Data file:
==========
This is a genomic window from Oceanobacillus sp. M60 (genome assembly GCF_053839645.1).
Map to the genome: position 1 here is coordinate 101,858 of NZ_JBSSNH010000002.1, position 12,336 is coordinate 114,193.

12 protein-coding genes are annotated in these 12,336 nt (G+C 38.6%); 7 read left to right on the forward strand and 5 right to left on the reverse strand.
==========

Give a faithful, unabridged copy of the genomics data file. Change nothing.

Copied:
This is a genomic window from Oceanobacillus sp. M60 (genome assembly GCF_053839645.1).
Map to the genome: position 1 here is coordinate 101,858 of NZ_JBSSNH010000002.1, position 12,336 is coordinate 114,193.

12 protein-coding genes are annotated in these 12,336 nt (G+C 38.6%); 7 read left to right on the forward strand and 5 right to left on the reverse strand.